The women – all of whom have survived sexual exploitation in the UK, and then chosen to make their homes here in Scotland – spoke to the Cabinet Secretary about the need for greater awareness of human trafficking in Scotland and how that can be achieved within the government’s current strategy. They also offered their views on a new duty on statutory authorities to notify the police where there are concerns around trafficking, and what – from a survivor perspective – must be taken into account in framing this duty.
One survivor has told the Cabinet Secretary:-
If there was greater awareness, someone like me would not have suffered. I was only in the situation for a few months but the impact is long lasting on my life. Human trafficking is real and it is happening right here in Scotland.
The Scottish government has led the way in ensuring survivors play a meaningful role in informing the response to trafficking in Scotland.
Cabinet Secretary, Humza Yousaf said:-
The accounts I have heard from human trafficking survivors demonstrate the serious, lasting impact this complex crime can have on victims. We want to engage and empower survivors as they play a meaningful role in informing the response to trafficking in Scotland.
Victims may not feel able to reach out to authorities and lack awareness of their rights and how to get help or advice, which plays into the hands of traffickers. By listening to the views of survivors we can ensure that the duty to notify process protects victims’ human rights and that the information gained is helpful in breaking the cycle of trafficking and exploitation.”
Kirsty Thomson, Director of the Scottish Anti-Trafficking and Exploitation Centre at JustRight Scotland said:-
Survivor engagement and leadership is increasingly being viewed at an international level as a key component of any holistic and effective anti-trafficking response. We are delighted that the Scottish government has led the way in ensuring that survivors of human trafficking in Scotland are supported to play a meaningful role in this response – with the meeting today just being one example of this.”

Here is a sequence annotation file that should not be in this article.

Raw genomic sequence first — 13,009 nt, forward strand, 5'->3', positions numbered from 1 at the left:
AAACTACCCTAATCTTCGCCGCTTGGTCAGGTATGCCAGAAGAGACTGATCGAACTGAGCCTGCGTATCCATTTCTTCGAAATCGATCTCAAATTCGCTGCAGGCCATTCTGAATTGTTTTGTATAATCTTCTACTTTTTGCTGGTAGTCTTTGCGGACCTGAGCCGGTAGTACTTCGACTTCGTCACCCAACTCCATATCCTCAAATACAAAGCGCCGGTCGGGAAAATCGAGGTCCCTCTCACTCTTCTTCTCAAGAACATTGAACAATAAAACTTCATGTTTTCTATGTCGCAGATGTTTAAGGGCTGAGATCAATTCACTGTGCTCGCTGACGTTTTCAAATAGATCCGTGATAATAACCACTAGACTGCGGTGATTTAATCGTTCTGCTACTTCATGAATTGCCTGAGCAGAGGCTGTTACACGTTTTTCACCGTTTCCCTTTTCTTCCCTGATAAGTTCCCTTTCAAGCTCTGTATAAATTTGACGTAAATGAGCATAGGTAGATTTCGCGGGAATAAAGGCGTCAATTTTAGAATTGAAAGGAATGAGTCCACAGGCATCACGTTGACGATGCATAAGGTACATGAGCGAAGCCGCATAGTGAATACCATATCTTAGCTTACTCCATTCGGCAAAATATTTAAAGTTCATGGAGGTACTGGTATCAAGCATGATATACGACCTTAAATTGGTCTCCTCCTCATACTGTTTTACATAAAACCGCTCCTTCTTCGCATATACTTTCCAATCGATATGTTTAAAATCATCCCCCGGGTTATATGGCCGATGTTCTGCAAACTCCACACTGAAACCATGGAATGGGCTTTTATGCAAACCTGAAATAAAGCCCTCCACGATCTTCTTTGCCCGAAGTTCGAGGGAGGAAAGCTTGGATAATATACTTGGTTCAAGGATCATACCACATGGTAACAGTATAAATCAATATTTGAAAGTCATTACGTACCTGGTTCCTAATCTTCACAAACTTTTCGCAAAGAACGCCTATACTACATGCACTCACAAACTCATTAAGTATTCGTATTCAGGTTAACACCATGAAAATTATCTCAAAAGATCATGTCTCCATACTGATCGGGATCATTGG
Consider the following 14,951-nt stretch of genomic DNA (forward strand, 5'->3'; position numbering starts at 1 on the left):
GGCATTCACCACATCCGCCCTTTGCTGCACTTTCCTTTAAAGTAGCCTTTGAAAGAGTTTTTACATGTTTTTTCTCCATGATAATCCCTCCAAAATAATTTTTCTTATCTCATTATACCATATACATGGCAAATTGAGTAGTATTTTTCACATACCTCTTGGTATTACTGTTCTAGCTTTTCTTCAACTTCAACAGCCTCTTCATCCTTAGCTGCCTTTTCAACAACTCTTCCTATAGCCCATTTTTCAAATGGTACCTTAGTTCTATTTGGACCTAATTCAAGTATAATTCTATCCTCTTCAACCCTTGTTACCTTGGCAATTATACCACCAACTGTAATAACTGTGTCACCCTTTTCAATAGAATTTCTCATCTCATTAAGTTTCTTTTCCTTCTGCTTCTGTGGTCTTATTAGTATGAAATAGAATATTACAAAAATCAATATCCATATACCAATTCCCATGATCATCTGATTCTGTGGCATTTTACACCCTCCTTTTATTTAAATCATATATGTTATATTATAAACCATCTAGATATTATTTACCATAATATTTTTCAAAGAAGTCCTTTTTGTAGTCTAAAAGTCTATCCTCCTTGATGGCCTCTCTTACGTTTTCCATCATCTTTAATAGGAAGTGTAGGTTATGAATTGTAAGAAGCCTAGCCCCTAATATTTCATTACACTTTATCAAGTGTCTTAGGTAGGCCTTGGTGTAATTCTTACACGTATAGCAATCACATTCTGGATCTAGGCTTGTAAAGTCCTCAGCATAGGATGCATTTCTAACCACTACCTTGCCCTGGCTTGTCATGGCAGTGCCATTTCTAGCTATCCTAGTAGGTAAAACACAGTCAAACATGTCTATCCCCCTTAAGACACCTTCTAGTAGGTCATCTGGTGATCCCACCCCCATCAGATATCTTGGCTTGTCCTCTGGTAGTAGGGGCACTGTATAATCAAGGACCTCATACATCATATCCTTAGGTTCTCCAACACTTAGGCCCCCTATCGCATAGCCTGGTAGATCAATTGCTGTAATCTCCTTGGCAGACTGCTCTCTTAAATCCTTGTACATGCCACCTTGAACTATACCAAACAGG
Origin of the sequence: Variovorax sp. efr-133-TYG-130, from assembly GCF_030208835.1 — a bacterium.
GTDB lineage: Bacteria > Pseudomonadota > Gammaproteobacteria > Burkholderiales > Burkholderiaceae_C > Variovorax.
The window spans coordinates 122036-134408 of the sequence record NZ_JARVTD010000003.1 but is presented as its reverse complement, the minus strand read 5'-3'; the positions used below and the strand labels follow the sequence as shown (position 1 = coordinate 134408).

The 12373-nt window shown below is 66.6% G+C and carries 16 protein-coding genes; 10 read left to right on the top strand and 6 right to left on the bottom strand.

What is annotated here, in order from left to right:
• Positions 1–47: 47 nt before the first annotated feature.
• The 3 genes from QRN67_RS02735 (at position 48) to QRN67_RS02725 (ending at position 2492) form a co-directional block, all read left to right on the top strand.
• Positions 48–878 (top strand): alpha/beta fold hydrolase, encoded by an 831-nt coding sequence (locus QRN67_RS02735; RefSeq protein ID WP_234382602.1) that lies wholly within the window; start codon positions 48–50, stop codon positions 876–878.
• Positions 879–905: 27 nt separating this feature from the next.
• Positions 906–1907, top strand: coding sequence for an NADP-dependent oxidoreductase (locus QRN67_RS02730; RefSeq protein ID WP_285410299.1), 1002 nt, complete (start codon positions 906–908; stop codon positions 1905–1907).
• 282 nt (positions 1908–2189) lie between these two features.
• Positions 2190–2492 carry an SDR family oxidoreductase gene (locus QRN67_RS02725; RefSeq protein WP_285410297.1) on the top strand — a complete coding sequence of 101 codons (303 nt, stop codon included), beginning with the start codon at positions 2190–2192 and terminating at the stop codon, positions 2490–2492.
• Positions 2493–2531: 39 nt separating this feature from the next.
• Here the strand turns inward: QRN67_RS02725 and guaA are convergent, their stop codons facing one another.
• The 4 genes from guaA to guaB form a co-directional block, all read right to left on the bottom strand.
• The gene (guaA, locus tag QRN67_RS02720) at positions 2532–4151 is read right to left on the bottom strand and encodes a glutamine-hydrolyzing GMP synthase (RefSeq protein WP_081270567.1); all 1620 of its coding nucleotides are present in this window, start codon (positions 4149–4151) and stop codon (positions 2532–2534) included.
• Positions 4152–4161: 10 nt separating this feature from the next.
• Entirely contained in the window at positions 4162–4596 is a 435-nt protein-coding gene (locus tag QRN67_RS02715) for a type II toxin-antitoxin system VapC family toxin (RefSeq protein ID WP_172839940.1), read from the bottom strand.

JustRight Scotland receives funding to support female survivors of human trafficking through the ASSIST Project. The ASSIST Project is a two year funded EU-funded project focusing on long term integration of trafficked women recovering from sexual exploitation as well as empowering survivors to play a leadership and mentoring role in our response to human trafficking at an operational, strategic and policy level in Scotland. Through the ASSIST Project, for example, this survivor group have also contributed to a recent Scottish Government written consultation response on the new ‘duty to notify’ the police about trafficking concerns, and will continue to use their experience and voices to shape future Scottish Government responses to trafficking in Scotland.
The ASSIST Project and the Scottish Government also jointly fund free weekly confidential legal surgeries for female survivors of trafficking at the offices of the Trafficking Awareness Raising Alliance. These surgeries offer women, at all stages of their recovery, an opportunity to meet with a female specialist lawyer for advice on a broad range of issues.
About the EU ASSIST Project
The EC-AMIF funded project ASSIST: Gender Specific Legal Assistance and Integration Support for Third Country National Female Victims of Trafficking for Sexual Exploitation.This initiative takes into account the gender dimension of trafficking in Europe and the gender specific harms and trauma associated with trafficking for sexual exploitation.
One of the aims of the EU ASSIST project is to provide a number of trafficked women with legal advice, information and support in accessing material assistance (social and financial). It is acknowledged in such cases, individuals often experience a significant trauma and lack the life skills, training or experience required to quickly integrate into the job market and thus provide for them or any dependents.